Actual Enrollment : 338 participants
Allocation: Randomized
Intervention Model: Parallel Assignment
Masking: None (Open Label)
Primary Purpose: Health Services Research
Official Title: A Randomized Controlled Trial Embedded in an Electronic Medical Record (myHERO).
Study Start Date : July 2009
Actual Primary Completion Date : February 2012
Actual Study Completion Date : February 2012

Resource links provided by the National Library of Medicine

Arm Intervention/treatment
Experimental: Access to Personal Health Record
Full access to the Personal Health Record including lists of diagnoses, medications and laboratory values.
Other: Online access to a personal health record
Patients in the intervention arm have full access to their online personal health record

Active Comparator: No access to the PHR
No access to the PHR but patients will complete surveys.
Other: No access to the PHR
Patients will not be given access to their PHR but will complete online surveys.

Primary Outcome Measures :
  1. The primary analyses of the trial data will compare the two study groups with respect to (1) 12-month change in CD4 T-cell count and (2) 12-month proportion of patients whose HIV viral load (VL) level is detectable. [ Time Frame: 12 months of participation ]

Secondary Outcome Measures :
  1. Alleviation of depression, among patients who are depressed at baseline. [ Time Frame: 12 months ]
  2. Smoking cessation, among patients who are smokers at baseline. [ Time Frame: 12 months ]
  3. Trust between physicians and patients. [ Time Frame: 12 months ]
  4. Medication reconciliation. [ Time Frame: 12 months ]

Information from the National Library of Medicine

Choosing to participate in a study is an important personal decision. Talk with your doctor and family members or friends about deciding to join a study. To learn more about this study, you or your doctor may contact the study research staff using the contacts provided below. For general information, Learn About Clinical Studies.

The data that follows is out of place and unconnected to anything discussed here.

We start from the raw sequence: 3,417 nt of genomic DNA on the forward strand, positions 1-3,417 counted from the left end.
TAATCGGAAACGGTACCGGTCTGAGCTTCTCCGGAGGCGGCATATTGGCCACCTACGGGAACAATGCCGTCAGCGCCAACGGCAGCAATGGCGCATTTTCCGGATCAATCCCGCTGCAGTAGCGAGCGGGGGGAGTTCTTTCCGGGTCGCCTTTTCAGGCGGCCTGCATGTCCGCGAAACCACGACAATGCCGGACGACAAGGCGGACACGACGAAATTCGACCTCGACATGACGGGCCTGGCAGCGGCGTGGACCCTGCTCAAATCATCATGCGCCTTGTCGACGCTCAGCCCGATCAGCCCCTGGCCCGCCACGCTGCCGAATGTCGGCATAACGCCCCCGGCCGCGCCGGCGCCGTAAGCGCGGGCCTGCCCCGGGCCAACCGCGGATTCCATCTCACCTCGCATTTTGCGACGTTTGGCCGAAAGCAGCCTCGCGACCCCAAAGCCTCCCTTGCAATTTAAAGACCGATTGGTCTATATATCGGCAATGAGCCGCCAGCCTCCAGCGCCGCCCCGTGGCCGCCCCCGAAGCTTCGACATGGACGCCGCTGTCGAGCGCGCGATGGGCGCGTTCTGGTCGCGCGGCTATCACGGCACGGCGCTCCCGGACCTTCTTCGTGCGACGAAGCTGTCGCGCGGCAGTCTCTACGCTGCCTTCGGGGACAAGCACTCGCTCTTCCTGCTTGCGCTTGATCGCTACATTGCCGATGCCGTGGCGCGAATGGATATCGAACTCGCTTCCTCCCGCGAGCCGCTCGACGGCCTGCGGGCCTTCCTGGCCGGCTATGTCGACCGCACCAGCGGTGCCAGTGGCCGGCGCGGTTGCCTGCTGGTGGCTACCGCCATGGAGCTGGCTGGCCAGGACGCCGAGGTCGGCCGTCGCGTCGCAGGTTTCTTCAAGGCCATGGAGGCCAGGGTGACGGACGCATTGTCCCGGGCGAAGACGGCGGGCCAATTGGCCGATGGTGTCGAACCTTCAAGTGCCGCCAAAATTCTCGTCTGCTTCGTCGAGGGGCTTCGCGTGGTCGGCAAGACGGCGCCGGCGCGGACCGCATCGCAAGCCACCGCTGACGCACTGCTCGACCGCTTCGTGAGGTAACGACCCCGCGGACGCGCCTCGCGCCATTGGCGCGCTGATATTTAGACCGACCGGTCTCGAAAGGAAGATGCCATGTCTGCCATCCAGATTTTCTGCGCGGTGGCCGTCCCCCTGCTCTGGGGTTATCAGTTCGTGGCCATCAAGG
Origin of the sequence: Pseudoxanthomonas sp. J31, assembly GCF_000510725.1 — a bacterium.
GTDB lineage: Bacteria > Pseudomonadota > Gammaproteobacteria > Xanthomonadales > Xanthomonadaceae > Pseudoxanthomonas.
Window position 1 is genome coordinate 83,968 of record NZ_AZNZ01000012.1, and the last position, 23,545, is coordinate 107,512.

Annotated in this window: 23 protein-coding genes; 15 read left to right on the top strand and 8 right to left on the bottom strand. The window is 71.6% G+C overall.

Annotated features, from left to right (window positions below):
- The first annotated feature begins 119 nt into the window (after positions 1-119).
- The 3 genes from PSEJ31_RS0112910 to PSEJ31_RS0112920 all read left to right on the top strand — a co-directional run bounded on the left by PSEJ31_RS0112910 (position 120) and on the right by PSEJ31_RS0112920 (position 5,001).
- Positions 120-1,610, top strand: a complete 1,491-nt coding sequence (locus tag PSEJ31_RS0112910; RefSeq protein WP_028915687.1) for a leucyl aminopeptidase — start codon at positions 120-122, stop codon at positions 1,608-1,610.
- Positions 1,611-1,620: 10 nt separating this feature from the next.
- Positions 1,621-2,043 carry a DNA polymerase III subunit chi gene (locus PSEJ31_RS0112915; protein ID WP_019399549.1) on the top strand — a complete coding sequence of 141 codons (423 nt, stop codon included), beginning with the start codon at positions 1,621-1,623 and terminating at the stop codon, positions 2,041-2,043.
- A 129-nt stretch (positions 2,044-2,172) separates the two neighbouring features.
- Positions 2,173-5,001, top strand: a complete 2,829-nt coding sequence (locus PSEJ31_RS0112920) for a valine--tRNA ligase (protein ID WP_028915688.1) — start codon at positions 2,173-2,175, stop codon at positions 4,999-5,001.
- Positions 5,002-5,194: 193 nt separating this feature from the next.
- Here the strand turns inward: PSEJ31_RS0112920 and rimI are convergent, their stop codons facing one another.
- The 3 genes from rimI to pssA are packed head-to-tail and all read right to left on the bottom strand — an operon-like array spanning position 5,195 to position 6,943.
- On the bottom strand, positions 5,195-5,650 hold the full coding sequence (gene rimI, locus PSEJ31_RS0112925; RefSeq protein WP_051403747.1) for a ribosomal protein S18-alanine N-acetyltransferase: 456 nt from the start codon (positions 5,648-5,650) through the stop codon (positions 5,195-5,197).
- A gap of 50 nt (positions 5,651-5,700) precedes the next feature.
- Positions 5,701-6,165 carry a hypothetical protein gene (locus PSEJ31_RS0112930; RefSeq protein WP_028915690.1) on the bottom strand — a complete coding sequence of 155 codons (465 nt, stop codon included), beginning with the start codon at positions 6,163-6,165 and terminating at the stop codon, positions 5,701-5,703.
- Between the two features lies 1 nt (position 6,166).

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Ages Eligible for Study:   18 Years and older   (Adult, Older Adult)
Sexes Eligible for Study:   All
Accepts Healthy Volunteers:   No

Inclusion Criteria:

  1. Evidence of HIV-1 infection, based on patient's medical history or laboratory tests.
  2. 18 years of age or older
  3. Receiving primary medical care at the Positive Health Program, SFGH.
  4. Able and willing to give informed consent.
  5. Willing to use the patient portal

Exclusion Criteria:

  1. Unwilling or unable to provide informed consent.
  2. No access to the web at any convenient location.
  3. Not willing to respond to online surveys or questionnaires.
  4. Already with access to the myHERO system

Information from the National Library of Medicine

To learn more about this study, you or your doctor may contact the study research staff using the contact information provided by the sponsor.

Please refer to this study by its identifier (NCT number): NCT00972348

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United States, California
HIV AIDS outpatient clinic at Ward 86
San Francisco, California, United States, 94110
Sponsors and Collaborators
University of California, San Francisco
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Principal Investigator: James Kahn, MD University of California
Study Director: David Thom, MD, PhD University of California, San Francisco
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Responsible Party: University of California, San Francisco Identifier: NCT00972348    
Other Study ID Numbers: H2598-33964
R18HS017784 ( U.S. AHRQ Grant/Contract )
First Posted: September 4, 2009    Key Record Dates
Last Update Posted: November 20, 2013
Last Verified: November 2013
Keywords provided by University of California, San Francisco:
Personal Health Record
Laboratory values: CD4 cells and HIV Viral load
Medication Reconciliation
Additional relevant MeSH terms:
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HIV Infections
Lentivirus Infections
Retroviridae Infections
RNA Virus Infections
Virus Diseases
Sexually Transmitted Diseases, Viral
Sexually Transmitted Diseases
Immunologic Deficiency Syndromes
Immune System Diseases